How would the end of the play Hamlet impact one's feelings about madness?
The answer to this question will depend a lot on whether you think Hamlet was actually mad in the play or whether it was just a show whilst he was trying to work out what to do about Claudius and gaining his revenge against him. However, even if you believe that Hamlet was not mad, there is the obvious case of madness in the character of Ophelia. I think at the end of the play the audience will probably have a much better understanding of madness and probably a lot more empathy for it, especially having seen first hand how Ophelia became mad as a result of her father being killed by her lover. Who can watch Act IV scene 5 without feeling sorry for Ophelia as she hands out herbs and comments on her father's death in her distracted state? Consider the following quote:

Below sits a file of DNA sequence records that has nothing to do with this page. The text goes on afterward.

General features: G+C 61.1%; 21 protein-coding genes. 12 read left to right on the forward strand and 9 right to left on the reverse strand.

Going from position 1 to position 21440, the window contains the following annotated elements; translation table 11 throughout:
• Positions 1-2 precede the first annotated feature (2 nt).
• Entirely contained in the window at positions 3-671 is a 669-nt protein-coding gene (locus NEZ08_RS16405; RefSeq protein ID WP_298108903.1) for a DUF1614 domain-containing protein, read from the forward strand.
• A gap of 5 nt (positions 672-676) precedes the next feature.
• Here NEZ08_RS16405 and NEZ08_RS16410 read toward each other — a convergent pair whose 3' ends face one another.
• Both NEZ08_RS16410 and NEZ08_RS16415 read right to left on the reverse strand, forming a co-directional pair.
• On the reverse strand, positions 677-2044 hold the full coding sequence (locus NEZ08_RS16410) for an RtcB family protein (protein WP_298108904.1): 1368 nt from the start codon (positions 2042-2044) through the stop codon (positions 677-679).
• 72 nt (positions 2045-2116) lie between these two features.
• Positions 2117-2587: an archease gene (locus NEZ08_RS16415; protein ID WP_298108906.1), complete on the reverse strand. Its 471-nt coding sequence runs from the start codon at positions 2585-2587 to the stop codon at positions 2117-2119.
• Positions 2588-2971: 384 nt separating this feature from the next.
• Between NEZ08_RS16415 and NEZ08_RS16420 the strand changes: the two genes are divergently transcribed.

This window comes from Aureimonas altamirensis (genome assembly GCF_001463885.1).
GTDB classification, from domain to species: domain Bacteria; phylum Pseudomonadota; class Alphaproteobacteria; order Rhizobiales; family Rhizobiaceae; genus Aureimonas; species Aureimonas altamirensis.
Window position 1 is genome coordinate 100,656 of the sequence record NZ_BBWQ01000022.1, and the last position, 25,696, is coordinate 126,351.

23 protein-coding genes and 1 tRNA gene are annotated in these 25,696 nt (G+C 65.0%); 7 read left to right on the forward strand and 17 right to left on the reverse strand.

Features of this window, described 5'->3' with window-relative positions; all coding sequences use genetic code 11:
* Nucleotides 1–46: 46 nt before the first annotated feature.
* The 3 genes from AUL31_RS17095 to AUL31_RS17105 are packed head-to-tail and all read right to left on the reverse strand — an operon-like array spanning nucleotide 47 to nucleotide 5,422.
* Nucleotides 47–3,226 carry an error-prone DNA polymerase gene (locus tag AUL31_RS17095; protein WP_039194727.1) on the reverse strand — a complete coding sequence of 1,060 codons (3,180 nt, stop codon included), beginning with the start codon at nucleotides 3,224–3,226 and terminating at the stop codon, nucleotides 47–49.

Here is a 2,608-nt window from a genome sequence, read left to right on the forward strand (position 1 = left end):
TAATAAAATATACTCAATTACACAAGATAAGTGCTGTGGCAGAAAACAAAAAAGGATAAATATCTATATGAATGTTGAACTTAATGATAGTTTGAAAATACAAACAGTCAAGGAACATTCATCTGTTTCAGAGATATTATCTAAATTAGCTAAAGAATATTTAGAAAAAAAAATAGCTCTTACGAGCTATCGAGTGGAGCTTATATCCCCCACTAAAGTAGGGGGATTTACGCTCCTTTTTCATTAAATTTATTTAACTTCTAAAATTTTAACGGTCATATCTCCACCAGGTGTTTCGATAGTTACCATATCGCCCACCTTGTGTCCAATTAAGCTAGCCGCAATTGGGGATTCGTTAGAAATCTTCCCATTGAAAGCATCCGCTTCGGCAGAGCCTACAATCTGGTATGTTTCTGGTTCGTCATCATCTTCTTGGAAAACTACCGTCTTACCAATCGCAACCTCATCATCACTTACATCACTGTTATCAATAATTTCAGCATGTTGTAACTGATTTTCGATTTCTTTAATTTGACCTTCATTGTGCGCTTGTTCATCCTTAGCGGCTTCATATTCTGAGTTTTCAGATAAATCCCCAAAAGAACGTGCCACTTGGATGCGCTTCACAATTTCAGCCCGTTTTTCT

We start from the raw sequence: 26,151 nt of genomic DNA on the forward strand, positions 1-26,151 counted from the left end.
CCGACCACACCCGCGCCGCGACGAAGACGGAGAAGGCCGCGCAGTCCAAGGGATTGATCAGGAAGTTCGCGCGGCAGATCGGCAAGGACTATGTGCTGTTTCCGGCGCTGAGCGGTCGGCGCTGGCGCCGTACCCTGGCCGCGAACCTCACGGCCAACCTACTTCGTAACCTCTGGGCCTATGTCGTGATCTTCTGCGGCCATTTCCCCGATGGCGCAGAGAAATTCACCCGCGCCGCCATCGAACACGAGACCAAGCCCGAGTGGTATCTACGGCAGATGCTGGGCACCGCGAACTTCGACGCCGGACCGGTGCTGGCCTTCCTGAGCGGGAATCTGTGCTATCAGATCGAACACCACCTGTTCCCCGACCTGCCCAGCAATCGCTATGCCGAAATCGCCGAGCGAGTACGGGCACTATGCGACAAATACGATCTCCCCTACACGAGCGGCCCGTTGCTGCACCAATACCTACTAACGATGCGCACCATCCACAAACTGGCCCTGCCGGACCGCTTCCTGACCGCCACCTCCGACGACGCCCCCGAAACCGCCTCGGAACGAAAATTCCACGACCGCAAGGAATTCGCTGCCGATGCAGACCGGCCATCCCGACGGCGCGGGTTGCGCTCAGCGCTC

Oh, you must wear your rue with a difference. There's a daisy, I would give you some violets, but they wither'd all when my fahter died: they say, he made a good end...
Thus by the end of the play we have seen at least one character descend into madness and suffer greatly as a result, heightening our own understanding and awareness of madness and giving us greater empathy for those who suffer from insanity.